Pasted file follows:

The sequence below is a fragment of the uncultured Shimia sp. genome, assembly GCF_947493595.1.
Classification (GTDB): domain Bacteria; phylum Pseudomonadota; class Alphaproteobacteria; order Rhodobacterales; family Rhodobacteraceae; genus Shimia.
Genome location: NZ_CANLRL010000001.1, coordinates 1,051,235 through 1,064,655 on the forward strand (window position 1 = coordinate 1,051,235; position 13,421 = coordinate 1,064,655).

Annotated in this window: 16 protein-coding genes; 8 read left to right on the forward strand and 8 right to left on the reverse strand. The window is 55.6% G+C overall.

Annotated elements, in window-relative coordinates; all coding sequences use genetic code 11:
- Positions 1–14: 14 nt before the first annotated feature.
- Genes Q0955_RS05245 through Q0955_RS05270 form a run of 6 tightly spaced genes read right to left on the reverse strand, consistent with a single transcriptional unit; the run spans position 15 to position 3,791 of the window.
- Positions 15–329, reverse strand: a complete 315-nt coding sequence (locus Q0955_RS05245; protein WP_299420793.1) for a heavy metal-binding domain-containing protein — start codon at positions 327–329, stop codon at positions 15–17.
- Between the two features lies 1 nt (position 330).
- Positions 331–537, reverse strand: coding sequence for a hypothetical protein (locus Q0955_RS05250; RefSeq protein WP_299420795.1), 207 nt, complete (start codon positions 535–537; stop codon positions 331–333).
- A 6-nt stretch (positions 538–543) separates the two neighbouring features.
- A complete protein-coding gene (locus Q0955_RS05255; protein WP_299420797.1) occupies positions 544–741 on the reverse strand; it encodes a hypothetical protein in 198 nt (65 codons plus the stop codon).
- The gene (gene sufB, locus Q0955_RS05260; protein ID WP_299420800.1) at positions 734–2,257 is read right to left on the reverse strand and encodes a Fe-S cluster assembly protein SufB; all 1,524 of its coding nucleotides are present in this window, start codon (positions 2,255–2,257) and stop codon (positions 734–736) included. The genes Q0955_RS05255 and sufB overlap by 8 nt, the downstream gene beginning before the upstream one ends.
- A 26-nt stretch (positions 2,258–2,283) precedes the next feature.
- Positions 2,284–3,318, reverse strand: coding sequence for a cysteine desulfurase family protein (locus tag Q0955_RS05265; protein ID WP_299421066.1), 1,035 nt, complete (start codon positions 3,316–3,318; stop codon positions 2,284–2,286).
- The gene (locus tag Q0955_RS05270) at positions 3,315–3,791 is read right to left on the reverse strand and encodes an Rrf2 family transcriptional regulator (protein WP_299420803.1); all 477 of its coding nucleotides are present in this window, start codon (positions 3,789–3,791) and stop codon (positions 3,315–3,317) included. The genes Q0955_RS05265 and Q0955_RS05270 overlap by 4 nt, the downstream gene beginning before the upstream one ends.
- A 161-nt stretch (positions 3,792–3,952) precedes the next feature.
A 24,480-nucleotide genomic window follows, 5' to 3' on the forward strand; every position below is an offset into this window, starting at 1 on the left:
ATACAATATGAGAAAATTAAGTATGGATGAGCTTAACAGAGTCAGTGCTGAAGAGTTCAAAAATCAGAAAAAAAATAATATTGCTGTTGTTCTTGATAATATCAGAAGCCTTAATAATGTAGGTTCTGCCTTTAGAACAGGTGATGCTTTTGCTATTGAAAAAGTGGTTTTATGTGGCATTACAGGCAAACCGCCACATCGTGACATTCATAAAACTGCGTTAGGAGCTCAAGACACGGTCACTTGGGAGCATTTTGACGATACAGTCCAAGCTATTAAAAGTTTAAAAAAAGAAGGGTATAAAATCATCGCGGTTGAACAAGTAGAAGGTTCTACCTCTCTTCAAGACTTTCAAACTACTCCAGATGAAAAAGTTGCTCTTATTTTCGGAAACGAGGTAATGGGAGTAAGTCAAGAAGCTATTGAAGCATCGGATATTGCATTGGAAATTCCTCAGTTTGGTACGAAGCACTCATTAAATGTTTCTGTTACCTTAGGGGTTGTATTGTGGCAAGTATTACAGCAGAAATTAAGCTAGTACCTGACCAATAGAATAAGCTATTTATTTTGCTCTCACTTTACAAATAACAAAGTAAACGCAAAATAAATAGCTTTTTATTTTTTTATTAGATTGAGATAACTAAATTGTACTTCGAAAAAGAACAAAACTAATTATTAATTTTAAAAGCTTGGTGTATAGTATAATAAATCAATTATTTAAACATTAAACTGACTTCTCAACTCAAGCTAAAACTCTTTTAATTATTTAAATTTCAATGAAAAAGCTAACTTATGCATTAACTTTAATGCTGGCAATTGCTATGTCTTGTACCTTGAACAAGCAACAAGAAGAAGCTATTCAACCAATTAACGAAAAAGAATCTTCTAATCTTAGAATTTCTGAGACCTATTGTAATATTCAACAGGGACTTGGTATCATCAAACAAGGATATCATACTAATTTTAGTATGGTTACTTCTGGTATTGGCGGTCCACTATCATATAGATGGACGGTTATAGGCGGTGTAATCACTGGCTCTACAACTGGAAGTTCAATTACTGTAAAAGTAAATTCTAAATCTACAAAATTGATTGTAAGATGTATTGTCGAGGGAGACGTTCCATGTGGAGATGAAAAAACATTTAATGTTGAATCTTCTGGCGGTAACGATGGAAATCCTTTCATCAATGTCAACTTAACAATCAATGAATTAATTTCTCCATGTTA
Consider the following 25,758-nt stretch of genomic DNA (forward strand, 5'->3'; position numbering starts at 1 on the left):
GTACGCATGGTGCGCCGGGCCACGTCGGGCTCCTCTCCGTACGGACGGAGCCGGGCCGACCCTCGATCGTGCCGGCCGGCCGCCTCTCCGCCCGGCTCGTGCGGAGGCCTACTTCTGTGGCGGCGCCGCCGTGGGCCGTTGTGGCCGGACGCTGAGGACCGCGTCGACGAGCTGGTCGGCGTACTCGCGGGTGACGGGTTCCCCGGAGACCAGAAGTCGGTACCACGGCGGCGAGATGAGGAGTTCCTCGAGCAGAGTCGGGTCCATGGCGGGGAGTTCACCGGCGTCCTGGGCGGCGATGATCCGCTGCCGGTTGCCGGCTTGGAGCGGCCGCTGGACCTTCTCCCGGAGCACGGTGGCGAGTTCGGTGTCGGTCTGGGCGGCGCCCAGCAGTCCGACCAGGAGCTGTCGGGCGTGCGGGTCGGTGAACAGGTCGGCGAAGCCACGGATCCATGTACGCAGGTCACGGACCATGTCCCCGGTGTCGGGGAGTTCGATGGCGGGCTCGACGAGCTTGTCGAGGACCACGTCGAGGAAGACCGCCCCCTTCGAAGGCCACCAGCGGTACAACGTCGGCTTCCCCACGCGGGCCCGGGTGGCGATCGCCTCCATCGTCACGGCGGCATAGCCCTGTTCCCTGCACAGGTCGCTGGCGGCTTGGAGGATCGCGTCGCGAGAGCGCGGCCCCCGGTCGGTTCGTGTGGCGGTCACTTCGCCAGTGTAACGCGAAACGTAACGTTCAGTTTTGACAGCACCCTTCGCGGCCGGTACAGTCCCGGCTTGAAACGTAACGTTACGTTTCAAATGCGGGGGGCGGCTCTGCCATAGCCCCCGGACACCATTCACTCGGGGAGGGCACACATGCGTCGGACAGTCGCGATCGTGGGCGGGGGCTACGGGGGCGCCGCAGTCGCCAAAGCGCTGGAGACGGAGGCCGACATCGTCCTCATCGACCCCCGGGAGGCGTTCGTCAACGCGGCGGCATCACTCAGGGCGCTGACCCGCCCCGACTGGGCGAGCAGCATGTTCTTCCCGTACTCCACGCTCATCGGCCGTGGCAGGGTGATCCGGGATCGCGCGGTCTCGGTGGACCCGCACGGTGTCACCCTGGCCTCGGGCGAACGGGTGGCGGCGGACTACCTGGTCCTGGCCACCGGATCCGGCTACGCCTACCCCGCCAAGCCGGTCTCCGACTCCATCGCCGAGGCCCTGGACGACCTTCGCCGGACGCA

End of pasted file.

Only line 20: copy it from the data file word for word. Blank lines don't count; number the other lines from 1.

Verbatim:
Consider the following 25,758-nt stretch of genomic DNA (forward strand, 5'->3'; position numbering starts at 1 on the left):